What is all risk insurance?

All risk insurance protects your home and property from what we in the biz call “risks and perils.” It covers property damage or loss arising from accidents or unforeseeable incidents except for those that are specifically excluded.

All risk is one of two types of home insurance; the other is known as a “named perils” policy. The main difference is that a “named perils” policy only covers potential instances that are listed (anything else isn’t covered), whereas an “all risk” policy covers just about everything except for specifically named exceptions—everyone needs to read their policies carefully.

Remember that all risk insurance tends to be more expensive, as it’s the most comprehensive kind of property coverage available (it might even be mandatory for your mortgage conditions).

"100% less insurancey. Low guaranteed car insurance rates!" Beside an image of two pink lawn flamingos above the aha insurance logo.

What’s covered by all risk insurance?

When we talk about perils and risks, we are usually referring to things like:

  • water damage
  • frozen pipes
  • sewer backup damage (usually—check your policy carefully, though!)
  • fire and smoke
  • lightning strikes
  • windstorms and hail
  • falling objects
  • theft
  • vandalism
  • ice, snow, or sleet
  • impact by vehicles, watercraft, or aircraft
  • civil disturbances or riots
  • accidental damage from electrical current

Even though it’s called “all risk” insurance, some kinds of coverage are still considered separate. Overland water coverage and earthquake coverage don’t usually exist in all risk policies unless you elect to purchase that coverage in particular. If they’re not covered then they would be named as exclusions—all the more reason to read the fine print carefully.

It’s also worth mentioning that personal injuries occurring on your property will always be covered under your personal liability policy, and someone would only make a successful claim that way if the homeowner could be shown as negligent. All risk insurance covers property, not liability issues.

Always consult your policy to see what’s included and what isn’t. Remember that every provider and policy is different.

Woman standing in front of a ruined detached house after an earthquake.

What isn’t covered by all risk insurance?

Exclusions, which are specific events that are mentioned in the contract, are fairly common despite the all risk name. That’s the reason you will sometimes see all risk insurance called comprehensive insurance or even an “open peril” policy once in a while.

Here are some of the most common exclusions:

  • general wear and tear
  • nuclear incidents
  • war
  • damage as a result of acts of terrorism
  • pest damage (i.e. rodents and termites)
  • shifts in the earth causing things like cracks in the foundation
  • pollution
  • market loss
  • mechanical breakdown
  • employee theft
  • boiler explosion
  • overland water (flooding)
  • earthquakes

"You'll be done in 3 minutes. It's easy! Get low car insurance rates" beside a hand holding a pocket watch, above the aha insurance logo with icons for car and home insurance.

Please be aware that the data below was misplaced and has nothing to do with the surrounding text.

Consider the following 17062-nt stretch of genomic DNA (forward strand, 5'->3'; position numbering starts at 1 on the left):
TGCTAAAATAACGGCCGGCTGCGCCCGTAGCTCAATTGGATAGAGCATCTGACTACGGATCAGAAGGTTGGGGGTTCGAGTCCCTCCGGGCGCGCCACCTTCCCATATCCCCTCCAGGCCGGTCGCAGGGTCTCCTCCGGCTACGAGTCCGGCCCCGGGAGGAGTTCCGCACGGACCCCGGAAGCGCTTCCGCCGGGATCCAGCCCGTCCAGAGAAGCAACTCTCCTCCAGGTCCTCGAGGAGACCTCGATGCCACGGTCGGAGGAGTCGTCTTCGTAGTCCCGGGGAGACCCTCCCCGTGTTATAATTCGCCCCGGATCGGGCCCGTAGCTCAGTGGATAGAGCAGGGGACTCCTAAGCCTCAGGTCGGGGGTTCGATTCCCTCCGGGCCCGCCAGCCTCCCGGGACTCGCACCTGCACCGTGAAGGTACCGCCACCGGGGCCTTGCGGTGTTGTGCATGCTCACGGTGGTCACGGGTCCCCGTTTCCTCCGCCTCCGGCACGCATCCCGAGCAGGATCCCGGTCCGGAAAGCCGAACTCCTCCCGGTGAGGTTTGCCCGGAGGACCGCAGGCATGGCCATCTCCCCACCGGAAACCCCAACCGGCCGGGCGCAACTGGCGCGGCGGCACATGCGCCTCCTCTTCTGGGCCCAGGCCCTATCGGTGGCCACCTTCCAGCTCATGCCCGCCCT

What if I want coverage of an exclusion?

When you add something to your policy that is named as an exclusion, it’s called a rider or floater. For example, if overland water damage is not covered in your policy but you’d like it to be, you’ll have to pay more for it to be added as a rider.

Consider it like an upgrade to your policy.

How does all risk insurance work?

All risk insurance is sometimes required by your mortgage provider to protect their investment, so that could end the argument of “should I or shouldn’t I” pretty quickly.

If you do not have a mortgage or it does not require all risk coverage, then you’ll need to decide what kind of coverage is wise: all risk, or named perils?

Your location and financial situation will be the major factors in your decision. Start by asking yourself a few questions, like:

  • Do you live in an area that is at risk of forest fires?
  • Are severe ice and snow storms a regular winter occurrence for you?
  • Do you have large, mature trees near your house or shed?
  • Would you be able to replace a window broken due to vandalism?
  • Would you be able to afford roof repairs, or potentially a new roof entirely?
  • Is there much crime in your neighbourhood?

You’ll also be selecting a deductible for your policy, so if you’re worried about the price tag of an all risk policy you should consider choosing a higher deductible. Calculate a few possible scenarios for your home and compare it to the cost of your premiums to see if an all risk policy makes sense for you and your family.

Monster homes in the greater Toronto area flooded up to their front steps.

When would I use all risk insurance?

Property claims have increased over 11% in Canada since 2004 and made up 36.8% of all claims in 2018.

Climate change has been pointed to as one of the main causes of this, with insured damage due to severe weather costing Canadians $1.9 billion in 2018. (That includes a mid-April storm that cost Southern Ontario residents $190 million.)

“The Fort McMurray wildfire that devastated the city in 2016-17 reportedly generated 60,000 insurance claims totalling $3.8 billion in losses.” J.D. Power Canada Home Insurance Study

"We ditched the bait and switch before we began. Don't get tricked!" Beside a carrot on a stick above the aha insurance logo.

To give you a few examples, all of these scenarios could be covered by all risk:

  • Your property has beautiful, mature trees – but one comes down and damages your roof during a snowstorm.
  • You’re moving in and your father drops his end of the sofa, breaking the leg and damaging the floor.
  • You’re preparing a holiday feast and you don’t notice the grease fire that leaves burn marks on your kitchen wall.
  • The toilet in your en suite bathroom suddenly leaks, causing water damage on the ceiling of your living room (if you jump on that right away to claim it instead of ignoring it for a while).
  • The neighbourhood kids threw a baseball through your dining room window.

At the end of the day, the three main things you need to remember about all risk insurance claims is that they have to be:

  • sudden
  • accidental
  • not specifically excluded from the policy

What is contractor all risk insurance?

Contractors or construction all risk insurance covers physical loss and damage on site during a construction project. It typically starts and stops on the same days as the project and can be procured to cover:

  • temporary works
  • existing structures
  • temporary structures
  • tools and equipment

It’s a very specific policy typically used for contractors or home owners.

Is there such a thing as “all risk auto insurance?”

There’s no such thing as “all risk auto insurance,” but you can have the next-best thing by combining comprehensive coverage and collision coverage. You can learn more about that right here.